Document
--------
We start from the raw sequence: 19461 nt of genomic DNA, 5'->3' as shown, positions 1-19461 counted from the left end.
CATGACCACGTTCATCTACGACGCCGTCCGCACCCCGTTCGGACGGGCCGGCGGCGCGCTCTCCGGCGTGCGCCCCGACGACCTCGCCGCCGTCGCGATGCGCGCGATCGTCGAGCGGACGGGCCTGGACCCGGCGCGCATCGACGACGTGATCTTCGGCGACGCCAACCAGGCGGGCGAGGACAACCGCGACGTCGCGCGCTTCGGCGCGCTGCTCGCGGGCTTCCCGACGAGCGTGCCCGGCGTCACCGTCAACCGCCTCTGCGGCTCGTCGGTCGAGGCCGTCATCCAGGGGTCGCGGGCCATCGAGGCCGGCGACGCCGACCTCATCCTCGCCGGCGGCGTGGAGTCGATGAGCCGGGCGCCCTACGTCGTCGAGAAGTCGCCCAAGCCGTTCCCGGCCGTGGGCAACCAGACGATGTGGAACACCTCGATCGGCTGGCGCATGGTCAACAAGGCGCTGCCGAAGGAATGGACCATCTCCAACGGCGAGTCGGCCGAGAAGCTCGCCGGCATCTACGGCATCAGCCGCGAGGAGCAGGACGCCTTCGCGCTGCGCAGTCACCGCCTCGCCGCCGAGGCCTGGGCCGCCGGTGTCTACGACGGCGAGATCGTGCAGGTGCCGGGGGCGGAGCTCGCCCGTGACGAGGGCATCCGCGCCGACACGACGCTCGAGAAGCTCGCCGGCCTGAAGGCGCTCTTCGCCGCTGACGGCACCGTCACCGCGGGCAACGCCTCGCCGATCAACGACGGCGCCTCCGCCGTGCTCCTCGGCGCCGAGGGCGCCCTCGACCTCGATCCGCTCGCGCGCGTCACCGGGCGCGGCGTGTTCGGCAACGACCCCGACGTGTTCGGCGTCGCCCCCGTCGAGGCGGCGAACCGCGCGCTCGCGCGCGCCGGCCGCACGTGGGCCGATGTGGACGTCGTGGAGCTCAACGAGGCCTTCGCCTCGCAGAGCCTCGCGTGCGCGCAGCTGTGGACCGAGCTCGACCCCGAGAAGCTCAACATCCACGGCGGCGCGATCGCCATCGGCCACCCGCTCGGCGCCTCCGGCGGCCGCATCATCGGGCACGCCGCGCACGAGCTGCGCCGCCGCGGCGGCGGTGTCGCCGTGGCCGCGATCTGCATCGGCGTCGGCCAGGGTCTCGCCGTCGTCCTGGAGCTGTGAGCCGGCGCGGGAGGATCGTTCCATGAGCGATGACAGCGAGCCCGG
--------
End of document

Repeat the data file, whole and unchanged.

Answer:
We start from the raw sequence: 19461 nt of genomic DNA, 5'->3' as shown, positions 1-19461 counted from the left end.
CATGACCACGTTCATCTACGACGCCGTCCGCACCCCGTTCGGACGGGCCGGCGGCGCGCTCTCCGGCGTGCGCCCCGACGACCTCGCCGCCGTCGCGATGCGCGCGATCGTCGAGCGGACGGGCCTGGACCCGGCGCGCATCGACGACGTGATCTTCGGCGACGCCAACCAGGCGGGCGAGGACAACCGCGACGTCGCGCGCTTCGGCGCGCTGCTCGCGGGCTTCCCGACGAGCGTGCCCGGCGTCACCGTCAACCGCCTCTGCGGCTCGTCGGTCGAGGCCGTCATCCAGGGGTCGCGGGCCATCGAGGCCGGCGACGCCGACCTCATCCTCGCCGGCGGCGTGGAGTCGATGAGCCGGGCGCCCTACGTCGTCGAGAAGTCGCCCAAGCCGTTCCCGGCCGTGGGCAACCAGACGATGTGGAACACCTCGATCGGCTGGCGCATGGTCAACAAGGCGCTGCCGAAGGAATGGACCATCTCCAACGGCGAGTCGGCCGAGAAGCTCGCCGGCATCTACGGCATCAGCCGCGAGGAGCAGGACGCCTTCGCGCTGCGCAGTCACCGCCTCGCCGCCGAGGCCTGGGCCGCCGGTGTCTACGACGGCGAGATCGTGCAGGTGCCGGGGGCGGAGCTCGCCCGTGACGAGGGCATCCGCGCCGACACGACGCTCGAGAAGCTCGCCGGCCTGAAGGCGCTCTTCGCCGCTGACGGCACCGTCACCGCGGGCAACGCCTCGCCGATCAACGACGGCGCCTCCGCCGTGCTCCTCGGCGCCGAGGGCGCCCTCGACCTCGATCCGCTCGCGCGCGTCACCGGGCGCGGCGTGTTCGGCAACGACCCCGACGTGTTCGGCGTCGCCCCCGTCGAGGCGGCGAACCGCGCGCTCGCGCGCGCCGGCCGCACGTGGGCCGATGTGGACGTCGTGGAGCTCAACGAGGCCTTCGCCTCGCAGAGCCTCGCGTGCGCGCAGCTGTGGACCGAGCTCGACCCCGAGAAGCTCAACATCCACGGCGGCGCGATCGCCATCGGCCACCCGCTCGGCGCCTCCGGCGGCCGCATCATCGGGCACGCCGCGCACGAGCTGCGCCGCCGCGGCGGCGGTGTCGCCGTGGCCGCGATCTGCATCGGCGTCGGCCAGGGTCTCGCCGTCGTCCTGGAGCTGTGAGCCGGCGCGGGAGGATCGTTCCATGAGCGATGACAGCGAGCCCGG